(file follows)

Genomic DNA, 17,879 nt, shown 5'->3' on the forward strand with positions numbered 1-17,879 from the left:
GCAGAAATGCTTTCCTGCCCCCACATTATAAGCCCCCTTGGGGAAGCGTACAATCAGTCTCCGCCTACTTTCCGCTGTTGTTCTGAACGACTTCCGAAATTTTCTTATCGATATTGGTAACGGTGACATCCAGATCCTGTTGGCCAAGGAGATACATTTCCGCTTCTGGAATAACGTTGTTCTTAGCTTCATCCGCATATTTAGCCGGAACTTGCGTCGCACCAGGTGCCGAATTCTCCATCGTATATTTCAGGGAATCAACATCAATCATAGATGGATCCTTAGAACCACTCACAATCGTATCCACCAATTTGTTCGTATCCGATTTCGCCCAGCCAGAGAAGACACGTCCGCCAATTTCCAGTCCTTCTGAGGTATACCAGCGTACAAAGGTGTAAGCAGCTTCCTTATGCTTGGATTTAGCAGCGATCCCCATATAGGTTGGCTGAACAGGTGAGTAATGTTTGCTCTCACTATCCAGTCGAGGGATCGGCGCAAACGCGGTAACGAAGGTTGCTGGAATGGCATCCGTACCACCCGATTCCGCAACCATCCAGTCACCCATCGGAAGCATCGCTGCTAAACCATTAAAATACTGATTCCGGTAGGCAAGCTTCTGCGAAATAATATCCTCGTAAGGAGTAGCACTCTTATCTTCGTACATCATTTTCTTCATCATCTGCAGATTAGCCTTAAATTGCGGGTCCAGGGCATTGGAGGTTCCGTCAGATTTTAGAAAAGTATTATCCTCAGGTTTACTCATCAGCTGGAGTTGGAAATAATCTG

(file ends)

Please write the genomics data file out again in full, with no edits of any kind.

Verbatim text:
Genomic DNA, 17,879 nt, shown 5'->3' on the forward strand with positions numbered 1-17,879 from the left:
GCAGAAATGCTTTCCTGCCCCCACATTATAAGCCCCCTTGGGGAAGCGTACAATCAGTCTCCGCCTACTTTCCGCTGTTGTTCTGAACGACTTCCGAAATTTTCTTATCGATATTGGTAACGGTGACATCCAGATCCTGTTGGCCAAGGAGATACATTTCCGCTTCTGGAATAACGTTGTTCTTAGCTTCATCCGCATATTTAGCCGGAACTTGCGTCGCACCAGGTGCCGAATTCTCCATCGTATATTTCAGGGAATCAACATCAATCATAGATGGATCCTTAGAACCACTCACAATCGTATCCACCAATTTGTTCGTATCCGATTTCGCCCAGCCAGAGAAGACACGTCCGCCAATTTCCAGTCCTTCTGAGGTATACCAGCGTACAAAGGTGTAAGCAGCTTCCTTATGCTTGGATTTAGCAGCGATCCCCATATAGGTTGGCTGAACAGGTGAGTAATGTTTGCTCTCACTATCCAGTCGAGGGATCGGCGCAAACGCGGTAACGAAGGTTGCTGGAATGGCATCCGTACCACCCGATTCCGCAACCATCCAGTCACCCATCGGAAGCATCGCTGCTAAACCATTAAAATACTGATTCCGGTAGGCAAGCTTCTGCGAAATAATATCCTCGTAAGGAGTAGCACTCTTATCTTCGTACATCATTTTCTTCATCATCTGCAGATTAGCCTTAAATTGCGGGTCCAGGGCATTGGAGGTTCCGTCAGATTTTAGAAAAGTATTATCCTCAGGTTTACTCATCAGCTGGAGTTGGAAATAATCTG